Truth is the key to Patrick Keane’s stand-up comedy |

Truth is the key to Patrick Keane’s stand-up comedy

Comedian will perform at the Egyptian Theatre

Stand-up artist Patrick Keane’s comedy routine has evolved over the years, and he finds humor helps him keep a balanced perspective on life.
(Photo courtesy of Robin Polk)

Stand-up comedian Patrick Keane, who will perform Nov. 3 and 4 at the Egyptian Theatre, has an issue with today’s news outlets.

“I don’t think news should have a demographic,” Keane said during a phone call to The Park Record from a stop in Miami, Florida. “You don’t do news to appeal to these people or those people.”

Keene, who makes his home in Los Angeles, said catering to identities only creates divides.

“I think America right now is addicted to being offended,” he said. “That’s why I hope people come to the shows with open minds. They should understand that it’s OK not to agree with someone because you can still laugh with them. Comedy keeps things pure. It’s a very good education.”

Comedy has been on Keane’s mind since he was a child living in Orange County.

“Growing up in the 1980s and 1990s, we were spoiled because we grew up on the best comedy movies, ever,” he said. “Whether it was stand-up or sports characters, there was a lot of funny movies, and they were a nice escape for me, who grew up Catholic.”

Keane watched the Three Stooges and the Marx Brothers and saw how comedy could help him communicate with people.

“I was an average student, average athlete and very shy,” he said. “We moved around a lot when I was a kid. So comedy was the outlet to make new friends or talk to girls.”

Comedy was also something that Keane noticed around his own home.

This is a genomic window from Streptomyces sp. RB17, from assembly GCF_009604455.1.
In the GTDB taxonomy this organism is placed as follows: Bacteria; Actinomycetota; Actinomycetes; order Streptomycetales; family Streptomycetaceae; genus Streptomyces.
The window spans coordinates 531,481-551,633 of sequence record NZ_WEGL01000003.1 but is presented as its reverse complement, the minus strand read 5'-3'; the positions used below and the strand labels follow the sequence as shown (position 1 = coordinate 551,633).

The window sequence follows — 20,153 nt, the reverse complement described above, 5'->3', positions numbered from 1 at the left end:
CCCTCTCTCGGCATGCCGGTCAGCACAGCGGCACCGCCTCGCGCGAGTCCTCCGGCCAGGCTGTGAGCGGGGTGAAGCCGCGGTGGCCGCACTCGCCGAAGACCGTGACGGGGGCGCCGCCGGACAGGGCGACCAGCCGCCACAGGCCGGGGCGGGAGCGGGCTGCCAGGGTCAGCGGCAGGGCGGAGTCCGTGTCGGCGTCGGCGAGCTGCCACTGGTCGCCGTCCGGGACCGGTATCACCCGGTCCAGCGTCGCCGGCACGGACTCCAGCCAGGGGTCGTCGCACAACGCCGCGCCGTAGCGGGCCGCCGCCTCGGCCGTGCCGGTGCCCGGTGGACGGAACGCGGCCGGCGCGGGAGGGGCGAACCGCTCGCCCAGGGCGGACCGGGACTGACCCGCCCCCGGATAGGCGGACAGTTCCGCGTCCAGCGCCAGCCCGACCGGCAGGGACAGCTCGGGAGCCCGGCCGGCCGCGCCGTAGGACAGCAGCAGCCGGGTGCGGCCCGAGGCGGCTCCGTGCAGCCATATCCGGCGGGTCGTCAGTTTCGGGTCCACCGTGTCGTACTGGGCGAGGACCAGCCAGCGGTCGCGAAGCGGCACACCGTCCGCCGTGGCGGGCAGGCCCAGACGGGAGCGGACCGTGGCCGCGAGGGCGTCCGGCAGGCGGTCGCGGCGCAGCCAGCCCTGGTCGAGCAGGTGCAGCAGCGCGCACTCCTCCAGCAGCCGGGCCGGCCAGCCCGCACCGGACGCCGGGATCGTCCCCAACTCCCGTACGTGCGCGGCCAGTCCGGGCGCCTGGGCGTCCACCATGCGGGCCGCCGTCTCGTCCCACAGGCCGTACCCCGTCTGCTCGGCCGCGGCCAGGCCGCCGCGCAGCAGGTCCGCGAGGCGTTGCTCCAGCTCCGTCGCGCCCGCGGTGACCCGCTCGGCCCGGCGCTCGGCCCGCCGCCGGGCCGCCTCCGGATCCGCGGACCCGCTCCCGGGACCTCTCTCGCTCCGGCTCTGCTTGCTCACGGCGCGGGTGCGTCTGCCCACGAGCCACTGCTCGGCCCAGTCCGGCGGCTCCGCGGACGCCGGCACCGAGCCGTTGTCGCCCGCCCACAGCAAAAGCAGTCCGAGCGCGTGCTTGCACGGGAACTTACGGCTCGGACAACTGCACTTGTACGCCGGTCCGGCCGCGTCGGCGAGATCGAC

“I had two very silly, drinking Irish grandfathers,” he said. “So that was part of draw for me, too.”

The idea of making people laugh followed Keane to college, where he began writing scenes for movies.

“I would be in class and think of something that I thought would be funny,” he said. “By the end of college I had something like 200 scenes that I didn’t know how to put together. I also had a script, but didn’t know how to sell it.”

Friends told Keane to move to Hollywood, submit the script and get involved in acting.

“At that point I was in my mid-20s and I didn’t have any acting chops,” he said. “So I thought about the most hands-on and quickest thing to [get noticed], which is get on stage at an open mic show,” he said. “So I started going to open mic shows in Orange County but moved to L.A. pretty quickly after that and found some more open mics.”

Working open mic shows in Los Angeles showed Keane how hard the business could be.

“On the other hand, you learn how hard you have to work, but I really didn’t pay attention to how hard it was,” he said. “I just knew that I wanted to do stand-up, so it didn’t worry me that I was at the club at 1 o’clock in the morning.”

The benefit of doing open mics in L.A. is that Keane never knew who would be in the audience.

“The hope is that you will make some people laugh and that the word gets around,” he said.

Getting to that point is a challenge as well, because a comedian needs to find a way to stand out from the competition.

“Every stand-up comedian has to deal with this,” Keane said. “You first come out telling any kind of joke. All you’re doing is trying to survive, so you tell jokes that have nothing to do with yourself just to get the crowds to laugh.”

Once a comedian progresses, he or she starts telling jokes about themselves.